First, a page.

Top Characteristics of a Good, Trustworthy Leader
Trust is an essential part of any healthy and productive workplace. If you’re in a leadership role, it’s up to you to facilitate and foster that trust.
Here are five leadership habits and traits that all trustworthy leaders possess. If you can master them, you’ll be on the right track in your business. Your team will believe in you and your vision, and you’ll all be poised to help the business grow.
Your employees need to know that your behavior and beliefs will be consistent from one day to the next. If you act erratically and change your mind constantly, it’ll be impossible for anyone to trust your leadership because they have no idea what to expect (or what’s expected of them).
Setting a mission statement and making a commitment to living your brand’s values are two great places to start when you’re developing greater consistency in your leadership.
A big part of trust is knowing that someone will do what they say they’re going to do. You need to remain true to your word if you want to be seen as an effective, trustworthy leader.
So, if you promise an employee that you’ll do regular status reviews on the last Friday of every month, make sure you stick to your plan. If something does come up, communication is imperative. Explain the “Why?” behind any changes so that your team is always in the loop.
3. Grace under pressure
Keeping a cool head is another way to prove that you’re trustworthy. Remaining calm when something goes wrong demonstrates level-headed clarity that shows you’re focused on the big picture.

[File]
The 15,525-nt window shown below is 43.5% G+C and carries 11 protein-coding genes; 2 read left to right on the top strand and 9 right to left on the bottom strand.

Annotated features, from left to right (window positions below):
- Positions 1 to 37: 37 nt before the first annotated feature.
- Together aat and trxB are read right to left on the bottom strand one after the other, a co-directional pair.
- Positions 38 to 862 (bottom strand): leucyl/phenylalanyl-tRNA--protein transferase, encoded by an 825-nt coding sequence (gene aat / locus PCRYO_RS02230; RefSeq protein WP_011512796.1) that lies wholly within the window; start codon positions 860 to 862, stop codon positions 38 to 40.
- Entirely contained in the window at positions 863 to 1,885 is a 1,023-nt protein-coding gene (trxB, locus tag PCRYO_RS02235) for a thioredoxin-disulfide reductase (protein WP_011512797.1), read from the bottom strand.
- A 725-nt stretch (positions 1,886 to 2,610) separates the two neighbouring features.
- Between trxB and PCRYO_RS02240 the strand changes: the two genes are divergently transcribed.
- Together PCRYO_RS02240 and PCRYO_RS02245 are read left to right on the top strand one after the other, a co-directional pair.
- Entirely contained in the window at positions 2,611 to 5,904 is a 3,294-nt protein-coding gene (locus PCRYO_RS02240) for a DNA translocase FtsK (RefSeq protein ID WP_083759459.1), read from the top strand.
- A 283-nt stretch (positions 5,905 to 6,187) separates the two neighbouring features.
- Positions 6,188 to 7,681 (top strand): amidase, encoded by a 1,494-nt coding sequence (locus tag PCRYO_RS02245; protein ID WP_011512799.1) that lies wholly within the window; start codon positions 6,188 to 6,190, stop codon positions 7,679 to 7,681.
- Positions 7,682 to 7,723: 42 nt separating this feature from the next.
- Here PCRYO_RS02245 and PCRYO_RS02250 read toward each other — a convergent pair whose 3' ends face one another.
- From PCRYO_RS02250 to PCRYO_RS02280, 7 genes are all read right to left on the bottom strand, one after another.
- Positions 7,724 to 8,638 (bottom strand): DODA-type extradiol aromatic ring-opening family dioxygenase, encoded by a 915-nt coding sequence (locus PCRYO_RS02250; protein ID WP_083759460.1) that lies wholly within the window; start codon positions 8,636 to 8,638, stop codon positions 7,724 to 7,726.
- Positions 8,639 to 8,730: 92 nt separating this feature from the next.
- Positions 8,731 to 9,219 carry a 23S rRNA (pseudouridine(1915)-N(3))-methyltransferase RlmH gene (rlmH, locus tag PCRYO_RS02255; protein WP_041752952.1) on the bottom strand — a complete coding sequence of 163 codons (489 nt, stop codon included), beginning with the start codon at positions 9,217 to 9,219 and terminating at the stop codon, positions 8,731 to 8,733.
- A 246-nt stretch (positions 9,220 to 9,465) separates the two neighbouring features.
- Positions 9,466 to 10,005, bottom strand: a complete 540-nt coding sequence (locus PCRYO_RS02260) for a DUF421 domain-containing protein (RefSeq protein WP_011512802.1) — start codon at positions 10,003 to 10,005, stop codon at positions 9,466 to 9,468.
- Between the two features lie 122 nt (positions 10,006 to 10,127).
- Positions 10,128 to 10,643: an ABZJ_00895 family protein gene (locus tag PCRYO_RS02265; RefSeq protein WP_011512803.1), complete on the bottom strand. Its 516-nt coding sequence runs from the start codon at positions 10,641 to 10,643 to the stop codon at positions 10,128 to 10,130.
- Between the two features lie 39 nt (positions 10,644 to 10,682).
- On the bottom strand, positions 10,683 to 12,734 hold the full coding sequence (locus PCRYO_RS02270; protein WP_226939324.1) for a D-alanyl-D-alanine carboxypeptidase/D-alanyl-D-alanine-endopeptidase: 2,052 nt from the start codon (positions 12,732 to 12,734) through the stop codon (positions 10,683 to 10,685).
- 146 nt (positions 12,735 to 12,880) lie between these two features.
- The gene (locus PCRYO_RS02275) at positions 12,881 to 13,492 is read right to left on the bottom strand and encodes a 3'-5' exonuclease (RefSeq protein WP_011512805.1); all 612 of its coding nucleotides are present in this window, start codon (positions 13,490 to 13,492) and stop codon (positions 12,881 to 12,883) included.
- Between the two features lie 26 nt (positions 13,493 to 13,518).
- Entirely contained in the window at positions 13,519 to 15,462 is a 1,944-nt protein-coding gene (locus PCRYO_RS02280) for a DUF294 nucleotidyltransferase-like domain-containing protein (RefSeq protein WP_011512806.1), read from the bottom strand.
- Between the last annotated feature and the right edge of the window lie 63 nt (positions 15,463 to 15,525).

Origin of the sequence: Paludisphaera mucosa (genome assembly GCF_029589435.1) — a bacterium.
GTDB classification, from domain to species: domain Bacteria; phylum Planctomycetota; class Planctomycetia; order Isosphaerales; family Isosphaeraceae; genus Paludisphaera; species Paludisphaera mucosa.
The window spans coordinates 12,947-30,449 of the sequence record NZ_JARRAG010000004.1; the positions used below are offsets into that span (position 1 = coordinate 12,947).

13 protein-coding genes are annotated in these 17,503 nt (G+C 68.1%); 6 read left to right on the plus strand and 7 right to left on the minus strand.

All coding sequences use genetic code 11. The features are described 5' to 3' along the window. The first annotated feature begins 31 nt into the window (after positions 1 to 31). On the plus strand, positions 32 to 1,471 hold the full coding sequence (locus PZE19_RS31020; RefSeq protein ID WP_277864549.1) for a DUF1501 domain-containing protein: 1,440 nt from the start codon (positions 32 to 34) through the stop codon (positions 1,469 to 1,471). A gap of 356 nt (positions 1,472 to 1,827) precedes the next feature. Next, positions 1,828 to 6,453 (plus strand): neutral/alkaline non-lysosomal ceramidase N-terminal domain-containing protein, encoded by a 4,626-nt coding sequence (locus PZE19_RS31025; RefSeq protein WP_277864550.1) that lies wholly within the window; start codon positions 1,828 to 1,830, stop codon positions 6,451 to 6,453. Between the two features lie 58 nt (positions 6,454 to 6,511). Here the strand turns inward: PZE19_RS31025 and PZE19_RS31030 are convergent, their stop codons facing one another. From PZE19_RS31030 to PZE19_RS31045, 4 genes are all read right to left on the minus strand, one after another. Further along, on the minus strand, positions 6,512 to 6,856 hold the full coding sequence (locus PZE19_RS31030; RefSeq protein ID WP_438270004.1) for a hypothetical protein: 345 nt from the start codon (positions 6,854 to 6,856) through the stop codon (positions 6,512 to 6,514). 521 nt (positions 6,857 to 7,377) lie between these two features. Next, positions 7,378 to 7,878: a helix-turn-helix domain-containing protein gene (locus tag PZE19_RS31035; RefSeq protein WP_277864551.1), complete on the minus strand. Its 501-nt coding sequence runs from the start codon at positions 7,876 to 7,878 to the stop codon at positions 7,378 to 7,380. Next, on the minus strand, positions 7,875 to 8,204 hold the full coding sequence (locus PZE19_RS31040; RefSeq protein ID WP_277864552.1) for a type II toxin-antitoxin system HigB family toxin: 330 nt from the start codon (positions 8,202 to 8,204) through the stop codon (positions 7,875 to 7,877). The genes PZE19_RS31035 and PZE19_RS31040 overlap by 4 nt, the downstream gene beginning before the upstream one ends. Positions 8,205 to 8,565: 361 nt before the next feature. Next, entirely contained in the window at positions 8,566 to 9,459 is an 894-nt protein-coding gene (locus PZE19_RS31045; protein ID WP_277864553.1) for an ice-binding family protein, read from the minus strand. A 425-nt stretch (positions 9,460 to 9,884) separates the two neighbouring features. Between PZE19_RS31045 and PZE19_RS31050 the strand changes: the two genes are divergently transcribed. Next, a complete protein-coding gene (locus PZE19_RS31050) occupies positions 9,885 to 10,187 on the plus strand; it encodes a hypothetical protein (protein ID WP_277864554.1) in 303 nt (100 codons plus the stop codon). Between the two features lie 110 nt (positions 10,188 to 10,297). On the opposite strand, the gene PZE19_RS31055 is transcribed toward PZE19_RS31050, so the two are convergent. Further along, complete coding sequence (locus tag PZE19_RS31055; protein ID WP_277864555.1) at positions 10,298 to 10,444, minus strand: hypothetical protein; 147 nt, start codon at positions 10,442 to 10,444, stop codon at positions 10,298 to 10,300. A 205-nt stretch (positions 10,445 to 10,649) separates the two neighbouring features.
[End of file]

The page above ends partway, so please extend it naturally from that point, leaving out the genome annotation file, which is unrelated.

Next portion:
No one trusts a leader who yells, demeans team members, or gets flustered at the drop of a hat. Take a moment to collect your thoughts if you must, but always aim to stay calm.
4. Delegation skills
You can’t do everything on your own — that’s why you have employees and other team members to help you grow your business.
Trust is also a two-way street, and you have to relinquish some control to establish it with the people you work with. You probably wouldn’t trust someone who doesn’t trust you, and the same is true for your team. Give them the tools and training they need to succeed and then trust that they’ll get the job done.
5. Share credit, take blame
As the leader of a business, you're ultimately viewed as responsible for the company's successes and failures. It's called the "leader attribution error," and you can use it to your advantage to build trust.
According to social psychologist Roderick Kramer, “... there’s a little bit of evidence that suggests that when leaders are generous at sharing credit, they actually are more trusted … It shows that they are fully confident.”
So, make it known that you’re calling the shots, but don’t forget to generously share credit with your team. If something does go wrong, demonstrate your confidence and admit full responsibility, even if it wasn’t just you. You’ll be shocked at how quickly trust begins to develop.